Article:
Illustration of NASA's InSight quake-monitoring lander. Credit: NASA.

Illustration of NASA’s InSight quake-monitoring lander. Credit: NASA.

NASA is gearing up for one of its most anticipated launches of the year. On Saturday, a one-of-a-kind Mars explorer called InSight is destined to launch for the Red Planet. Its mission: to study the slight rumbles and tremors produced as the planet wobbles. Just like ‘earthquakes’, these are ‘marsquakes’ — and whatever waves the lander’s instruments will pick up might help scientists gain unprecedented insights about Mars’ interior, from its crust to its very core.

“How we get from a ball of featureless rock into a planet that may or may not support life is a key question in planetary science,” said Bruce Banerdt, InSight principal investigator at NASA’s Jet Propulsion Laboratory in Pasadena, California. “We’d like to be able to understand what happened.”

Like earthquakes, marsquakes are vibrations of the ground. However, while an earthquake is produced by the movement of tectonic plates, scientists believe that marsquakes occur when the planet cools and contracts, causing the crust to ruck up slightly. Scientists believe that all planetary bodies experience quakes, ranging from those that vibrate fast to those that rumble low. In the 1970s, NASA’s Viking lander tried to measure quakes on Mars but its instruments weren’t sensitive enough. However, during the Apollo missions, seismometers measured thousands of tiny quakes on the moon.

The new lander, called InSight, was supposed to leave for Mars two years ago but at the last minute, mission engineers found that the lander’s most crucial instrument — the vacuum-encased seismometer — had a leak that let air through. The instrument is extremely sensitive and even the slightest bit of air can ruin its measurements. The seismometer has since been fixed and, now that our planet and Mars are aligned again, it will soon launch for its mission.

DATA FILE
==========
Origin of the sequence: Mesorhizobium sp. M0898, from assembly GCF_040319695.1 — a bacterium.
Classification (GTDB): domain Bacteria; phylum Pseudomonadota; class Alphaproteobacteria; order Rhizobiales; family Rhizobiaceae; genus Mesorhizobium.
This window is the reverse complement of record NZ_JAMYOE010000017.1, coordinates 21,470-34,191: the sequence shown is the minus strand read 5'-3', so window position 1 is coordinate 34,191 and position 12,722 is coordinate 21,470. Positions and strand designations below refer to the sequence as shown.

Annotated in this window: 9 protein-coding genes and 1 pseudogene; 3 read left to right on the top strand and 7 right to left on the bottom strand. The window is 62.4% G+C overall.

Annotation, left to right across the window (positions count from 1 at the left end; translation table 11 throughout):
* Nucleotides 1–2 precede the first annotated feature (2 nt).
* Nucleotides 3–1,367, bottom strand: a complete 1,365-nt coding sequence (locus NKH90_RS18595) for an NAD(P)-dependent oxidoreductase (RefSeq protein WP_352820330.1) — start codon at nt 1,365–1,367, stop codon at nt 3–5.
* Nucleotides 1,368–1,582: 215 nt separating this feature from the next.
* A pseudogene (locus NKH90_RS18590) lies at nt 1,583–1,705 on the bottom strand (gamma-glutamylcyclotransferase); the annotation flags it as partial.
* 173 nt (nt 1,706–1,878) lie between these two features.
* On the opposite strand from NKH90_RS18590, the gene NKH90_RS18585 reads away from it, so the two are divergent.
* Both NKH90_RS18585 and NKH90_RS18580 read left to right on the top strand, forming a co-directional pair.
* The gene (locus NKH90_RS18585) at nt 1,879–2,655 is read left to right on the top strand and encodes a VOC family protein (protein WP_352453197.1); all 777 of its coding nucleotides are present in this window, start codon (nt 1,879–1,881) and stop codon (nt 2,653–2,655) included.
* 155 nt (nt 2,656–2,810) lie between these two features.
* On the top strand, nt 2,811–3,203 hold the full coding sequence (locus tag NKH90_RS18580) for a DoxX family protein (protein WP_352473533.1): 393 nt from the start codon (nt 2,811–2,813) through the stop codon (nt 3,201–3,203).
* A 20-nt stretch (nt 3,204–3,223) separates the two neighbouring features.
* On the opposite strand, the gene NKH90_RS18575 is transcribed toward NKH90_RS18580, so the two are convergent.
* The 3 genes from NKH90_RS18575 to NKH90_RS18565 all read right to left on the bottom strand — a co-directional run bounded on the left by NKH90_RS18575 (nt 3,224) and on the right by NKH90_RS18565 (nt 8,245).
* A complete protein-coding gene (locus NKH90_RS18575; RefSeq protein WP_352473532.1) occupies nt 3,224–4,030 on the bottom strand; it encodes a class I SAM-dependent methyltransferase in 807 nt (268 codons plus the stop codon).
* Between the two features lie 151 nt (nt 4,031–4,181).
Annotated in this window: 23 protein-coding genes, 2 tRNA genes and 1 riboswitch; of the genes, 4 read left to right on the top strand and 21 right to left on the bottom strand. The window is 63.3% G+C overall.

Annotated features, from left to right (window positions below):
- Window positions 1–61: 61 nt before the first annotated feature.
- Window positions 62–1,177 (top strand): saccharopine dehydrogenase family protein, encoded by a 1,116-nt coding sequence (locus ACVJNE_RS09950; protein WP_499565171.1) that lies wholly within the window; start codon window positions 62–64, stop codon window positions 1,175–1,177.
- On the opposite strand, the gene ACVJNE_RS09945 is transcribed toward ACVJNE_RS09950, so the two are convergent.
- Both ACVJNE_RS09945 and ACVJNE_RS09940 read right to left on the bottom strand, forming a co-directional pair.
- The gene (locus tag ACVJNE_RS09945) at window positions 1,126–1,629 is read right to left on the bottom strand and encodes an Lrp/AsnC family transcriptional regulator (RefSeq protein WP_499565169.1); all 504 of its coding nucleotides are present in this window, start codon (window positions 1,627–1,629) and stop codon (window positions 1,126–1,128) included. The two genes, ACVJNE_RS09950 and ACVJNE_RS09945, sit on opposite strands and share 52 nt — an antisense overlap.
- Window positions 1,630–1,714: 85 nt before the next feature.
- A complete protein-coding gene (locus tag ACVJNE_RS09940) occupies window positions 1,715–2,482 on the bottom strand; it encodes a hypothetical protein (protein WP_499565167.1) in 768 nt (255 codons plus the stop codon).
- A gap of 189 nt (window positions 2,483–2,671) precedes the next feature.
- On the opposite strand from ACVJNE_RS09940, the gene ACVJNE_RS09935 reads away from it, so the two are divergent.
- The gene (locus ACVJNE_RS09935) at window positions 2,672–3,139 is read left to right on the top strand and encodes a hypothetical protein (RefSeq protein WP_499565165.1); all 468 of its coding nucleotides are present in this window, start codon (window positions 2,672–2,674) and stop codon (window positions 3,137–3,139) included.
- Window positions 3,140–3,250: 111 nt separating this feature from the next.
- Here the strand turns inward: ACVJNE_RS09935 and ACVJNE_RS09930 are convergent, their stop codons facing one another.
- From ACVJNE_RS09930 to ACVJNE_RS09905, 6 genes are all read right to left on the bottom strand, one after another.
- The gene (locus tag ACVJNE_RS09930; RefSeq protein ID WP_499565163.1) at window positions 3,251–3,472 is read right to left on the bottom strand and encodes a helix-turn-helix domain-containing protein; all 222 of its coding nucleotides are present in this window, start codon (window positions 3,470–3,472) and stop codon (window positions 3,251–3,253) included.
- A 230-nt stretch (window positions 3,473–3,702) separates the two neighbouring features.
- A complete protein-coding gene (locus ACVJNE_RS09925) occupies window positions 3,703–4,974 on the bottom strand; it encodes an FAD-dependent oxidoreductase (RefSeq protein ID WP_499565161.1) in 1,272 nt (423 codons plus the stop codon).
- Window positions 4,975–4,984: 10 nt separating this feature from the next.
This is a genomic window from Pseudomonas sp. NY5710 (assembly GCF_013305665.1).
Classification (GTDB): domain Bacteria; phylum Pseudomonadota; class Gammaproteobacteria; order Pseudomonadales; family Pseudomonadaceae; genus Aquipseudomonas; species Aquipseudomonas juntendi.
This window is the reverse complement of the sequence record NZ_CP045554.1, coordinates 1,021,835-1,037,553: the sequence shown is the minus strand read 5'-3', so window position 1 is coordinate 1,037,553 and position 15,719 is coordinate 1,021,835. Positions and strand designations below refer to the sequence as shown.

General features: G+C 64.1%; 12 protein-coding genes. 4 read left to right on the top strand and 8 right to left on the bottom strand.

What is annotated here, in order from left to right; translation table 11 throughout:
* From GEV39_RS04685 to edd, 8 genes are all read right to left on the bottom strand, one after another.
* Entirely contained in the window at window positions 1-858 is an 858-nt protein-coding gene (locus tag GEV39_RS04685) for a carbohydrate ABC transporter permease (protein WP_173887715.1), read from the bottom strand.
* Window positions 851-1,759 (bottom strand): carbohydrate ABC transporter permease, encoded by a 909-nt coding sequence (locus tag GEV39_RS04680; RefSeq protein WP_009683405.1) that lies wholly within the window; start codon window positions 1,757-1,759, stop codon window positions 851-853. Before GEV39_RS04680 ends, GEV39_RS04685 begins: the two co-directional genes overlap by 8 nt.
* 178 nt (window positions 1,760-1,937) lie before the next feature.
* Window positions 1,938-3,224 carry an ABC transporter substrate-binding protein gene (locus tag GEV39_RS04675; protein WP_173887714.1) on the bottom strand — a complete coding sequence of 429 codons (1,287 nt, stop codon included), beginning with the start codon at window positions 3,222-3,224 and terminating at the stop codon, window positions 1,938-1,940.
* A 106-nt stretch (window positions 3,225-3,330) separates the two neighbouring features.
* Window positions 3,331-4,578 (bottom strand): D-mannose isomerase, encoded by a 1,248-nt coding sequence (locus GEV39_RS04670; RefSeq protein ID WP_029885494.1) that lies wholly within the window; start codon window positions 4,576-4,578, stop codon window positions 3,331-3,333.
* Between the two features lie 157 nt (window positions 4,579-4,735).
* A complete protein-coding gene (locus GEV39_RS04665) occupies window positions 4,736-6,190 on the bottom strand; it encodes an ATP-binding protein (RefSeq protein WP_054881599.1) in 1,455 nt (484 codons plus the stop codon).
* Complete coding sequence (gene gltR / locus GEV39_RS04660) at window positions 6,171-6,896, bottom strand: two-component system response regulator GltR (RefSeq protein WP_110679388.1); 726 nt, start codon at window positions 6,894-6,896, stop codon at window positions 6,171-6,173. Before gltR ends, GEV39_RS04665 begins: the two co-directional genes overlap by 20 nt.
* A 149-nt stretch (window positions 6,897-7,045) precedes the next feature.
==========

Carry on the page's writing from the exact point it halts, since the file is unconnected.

Subscribe to our newsletter and receive our new book for FREE
Join 50,000+ subscribers vaccinated against pseudoscience
Download NOW
By subscribing you agree to our Privacy Policy. Give it a try, you can unsubscribe anytime.
Technicians inspect InSight instruments. Credit: NASA.

Technicians inspect InSight instruments. Credit: NASA.

Marsquakes could teach scientists a great deal about Mars’ interior, how it formed, and what kind of changes it has incurred throughout its geological history. When a quake travels through a material, its vibration changes. Therefore, the vibrations picked up by a seismometer can be decoded to reveal information about the various layers the quake has passed through. The lander is also carrying radio antennas that will help scientists estimate the size of Mars’ core. Another instrument, a nail-like device, is designed to insert itself into the ground in order to measure the planet’s internal temperature — the kind of information that can help scientists figure out what fueled Mars’ ancient volcanoes. 

InSight scientists hope to record hundreds to thousands of small Martian quakes. Perhaps InSight will be able to answer some very important questions like why Earth is a habitable paradise and Mars is a cold and barren rock. So far, we’ve learned a lot about the Martian surface — now, it’s time to probe its deep interior.

Insight is set to launch on an Atlas V rocket, which will take off from Vandenberg Air Force Base in California on May 5th at 7:05 AM ET.